In a third alternate ending, it goes almost the exact same way as the original, but without a doubt, the fourth ending is the craziest, as it completely drops the whole rapist-soldier section. Instead, this finale involves Jim giving a complete blood transfusion to save Hannah's infected father, Frank (Brendan Gleeson). Either way, out of the five endings considered, Jim only made it out of one alive.

The Exorcist turns into a meet-cute

A horror milestone, The Exorcist has scared countless moviegoers since 1973, but you've got to wonder if the original ending would've dulled the film's head-spinning impact. In the version that hit theaters, young Regan MacNeil (Linda Blair) is packing her bags and about to leave her house of horrors when she's gifted an amulet by the kindly Father Dyer (Father William O'Malley), the only priest who gets out of this movie alive. As Regan and her mother drive away, Father Dyer watches their car disappear into the distance, and that's when those eerie tubular bells start chiming.

Sure, Regan is okay now, but there's a slightly ominous feel as the credits start rolling, leaving films fans to mull over the nightmare they just witnessed. However, director William Friedkin originally ended the movie on a much more upbeat note. In this alternate version, Father Dyer watches Regan drive away and then runs into Detective Kinderman (Lee J. Cobb). The two strike up a friendship, start cracking jokes, and then Kinderman invites Father Dyer to see a movie with him. Stranger still, as the two walk down the road together, the detective quotes an iconic line from Casablanca: "I think this is the beginning of a beautiful friendship."

Fortunately, Friedkin cut this scene due to time constraints, but Exorcist author William Peter Blatty thought it left audiences feeling more hopeful. Years later, Friedkin came to agree with Blatty's POV, and in the director's cut of the film, Friedkin put the meet-cute back in, minus the Casablanca line. Of course, not everyone was happy with this cheerful finale, including film critic Roger Ebert who described it as "a guest who keeps talking after the party is over."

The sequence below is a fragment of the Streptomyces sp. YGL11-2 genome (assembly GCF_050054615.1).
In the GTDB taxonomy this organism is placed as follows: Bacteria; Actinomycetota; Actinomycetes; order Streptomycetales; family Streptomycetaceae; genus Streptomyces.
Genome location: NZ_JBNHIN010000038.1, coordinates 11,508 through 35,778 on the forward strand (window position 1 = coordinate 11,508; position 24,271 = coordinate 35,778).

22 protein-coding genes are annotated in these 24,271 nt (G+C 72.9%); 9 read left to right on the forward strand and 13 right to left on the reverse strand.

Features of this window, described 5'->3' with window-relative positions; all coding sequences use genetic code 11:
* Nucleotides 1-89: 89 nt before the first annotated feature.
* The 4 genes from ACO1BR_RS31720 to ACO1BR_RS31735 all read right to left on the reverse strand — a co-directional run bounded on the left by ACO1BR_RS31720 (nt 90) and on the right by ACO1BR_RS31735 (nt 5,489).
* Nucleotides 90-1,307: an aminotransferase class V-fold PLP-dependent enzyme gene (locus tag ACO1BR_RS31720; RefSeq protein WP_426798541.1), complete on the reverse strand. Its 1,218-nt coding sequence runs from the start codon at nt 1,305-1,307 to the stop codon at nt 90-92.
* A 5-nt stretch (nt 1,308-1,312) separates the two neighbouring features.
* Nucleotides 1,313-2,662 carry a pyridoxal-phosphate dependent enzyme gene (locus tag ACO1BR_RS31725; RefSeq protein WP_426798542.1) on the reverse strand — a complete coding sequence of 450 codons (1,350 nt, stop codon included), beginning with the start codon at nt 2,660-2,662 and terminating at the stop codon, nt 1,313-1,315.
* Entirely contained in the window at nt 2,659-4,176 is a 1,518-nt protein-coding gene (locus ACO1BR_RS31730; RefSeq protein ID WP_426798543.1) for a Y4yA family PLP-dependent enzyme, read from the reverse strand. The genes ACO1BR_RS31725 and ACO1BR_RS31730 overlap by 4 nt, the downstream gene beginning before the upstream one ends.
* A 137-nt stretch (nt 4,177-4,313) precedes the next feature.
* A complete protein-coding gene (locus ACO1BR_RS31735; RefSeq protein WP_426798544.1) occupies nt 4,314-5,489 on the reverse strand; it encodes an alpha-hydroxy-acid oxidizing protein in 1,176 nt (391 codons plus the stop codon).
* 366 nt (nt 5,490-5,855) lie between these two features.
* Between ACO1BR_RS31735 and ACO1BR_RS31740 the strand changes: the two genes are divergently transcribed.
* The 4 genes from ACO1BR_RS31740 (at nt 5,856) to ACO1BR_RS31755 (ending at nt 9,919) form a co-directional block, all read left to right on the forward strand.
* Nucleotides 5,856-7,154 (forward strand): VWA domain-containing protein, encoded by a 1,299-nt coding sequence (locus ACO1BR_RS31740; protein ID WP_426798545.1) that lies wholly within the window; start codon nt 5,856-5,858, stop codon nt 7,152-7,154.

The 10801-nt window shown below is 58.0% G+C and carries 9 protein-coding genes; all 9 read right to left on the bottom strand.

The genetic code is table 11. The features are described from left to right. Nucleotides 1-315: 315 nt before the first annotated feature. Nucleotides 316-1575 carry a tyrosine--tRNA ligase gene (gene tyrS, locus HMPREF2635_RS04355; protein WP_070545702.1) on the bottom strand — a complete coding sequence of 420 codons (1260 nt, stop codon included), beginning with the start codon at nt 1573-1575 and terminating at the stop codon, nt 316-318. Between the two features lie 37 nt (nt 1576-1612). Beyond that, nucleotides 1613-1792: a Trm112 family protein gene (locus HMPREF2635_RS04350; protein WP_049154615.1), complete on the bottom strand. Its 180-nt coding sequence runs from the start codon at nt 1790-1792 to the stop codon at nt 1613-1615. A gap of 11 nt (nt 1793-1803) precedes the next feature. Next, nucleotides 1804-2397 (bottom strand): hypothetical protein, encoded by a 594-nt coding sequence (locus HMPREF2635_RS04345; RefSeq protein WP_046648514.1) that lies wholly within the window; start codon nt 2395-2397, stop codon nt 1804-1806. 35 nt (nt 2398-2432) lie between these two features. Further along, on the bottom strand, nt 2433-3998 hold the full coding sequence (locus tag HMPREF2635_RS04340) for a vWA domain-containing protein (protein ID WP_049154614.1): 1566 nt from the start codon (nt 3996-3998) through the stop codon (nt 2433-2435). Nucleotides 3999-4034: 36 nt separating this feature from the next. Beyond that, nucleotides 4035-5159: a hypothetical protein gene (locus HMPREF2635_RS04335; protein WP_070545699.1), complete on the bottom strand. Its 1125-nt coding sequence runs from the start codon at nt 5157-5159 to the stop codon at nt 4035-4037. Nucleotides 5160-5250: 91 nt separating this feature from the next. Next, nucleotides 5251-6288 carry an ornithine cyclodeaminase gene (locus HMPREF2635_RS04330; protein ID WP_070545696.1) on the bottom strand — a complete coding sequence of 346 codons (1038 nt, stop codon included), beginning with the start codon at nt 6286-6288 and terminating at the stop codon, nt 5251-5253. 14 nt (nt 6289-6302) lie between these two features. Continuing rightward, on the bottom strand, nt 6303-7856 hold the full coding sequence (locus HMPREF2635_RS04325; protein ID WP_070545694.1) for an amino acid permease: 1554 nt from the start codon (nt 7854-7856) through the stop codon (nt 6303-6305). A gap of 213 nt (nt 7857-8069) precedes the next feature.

The Thing was way less ambiguous

Directed by John Carpenter, The Thing features one of the all-time great ambiguous endings. After defeating an alien shapeshifter, helicopter pilot R.J. MacReady (Kurt Russell) sits down in the fiery ruins of an Antarctic base. At first, it seems like he's the last surviving member of US Outpost 31, but that's when his frenemy, Childs (Keith David), comes wondering out of the snow. MacReady suspects that Childs might be a "thing," and Childs has the same suspicions about his old rival. So the two sit there in the snow, waiting each other out, and we never know for sure who's human, who's not, or if they both freeze to death out there in the ice.

It's the perfect paranoid ending, but there were a couple of alternates that might've ruined The Thing's mysterious mystique. In one version, the film ends with that creepy dog — the same one from the beginning — running into the distance and leaving the smoking base behind, implying the Thing will definitely strike again. Carpenter was also talked into shooting a happy ending in case they had to toss the ambiguous version later on. In this scene, MacReady is rescued and given a blood test to prove that he's human. Thankfully for horror fans everywhere, this version has never seen the light of day.

Annihilation brought the Shimmer back

Based on the novel by Jeff VanderMeer, Annihilation finds Natalie Portman as a cellular biologist heading into the Shimmer, an ever-growing nightmare realm of slithering intestines and mutated skull bears. Thankfully, Portman's character eventually burns the Shimmer down and reunites with her long-lost husband... sort of. As it turns out, her real husband (Oscar Isaac) died inside the Shimmer, and he's been replaced by a doppelgänger. And honestly, we're not 100 percent sure Portman isn't some sort of alien clone either. All we know is that when they embrace, we can see shimmering lights in their eyes, implying the Shimmer is still very much alive inside their DNA.

It's a mysterious little ending that leaves us wondering about the fate of the world, but in the original script by Alex Garland, things were far less ambiguous. After the two give each other a hug, the film cut to a meteor shower, only these aren't your typical space rocks: When one of the meteorites hits the Earth, it cracks open, and we get a look inside and see a lot of shimmering. Evidently, these meteors are carrying new strains of the Shimmer, and the world is about to undergo some massively creepy renovations. But for whatever reason — possibly to keep that ending enigmatic — Garland chopped out the alien invasion-by-meteorite, leaving us to debate whether Portman actually made it out.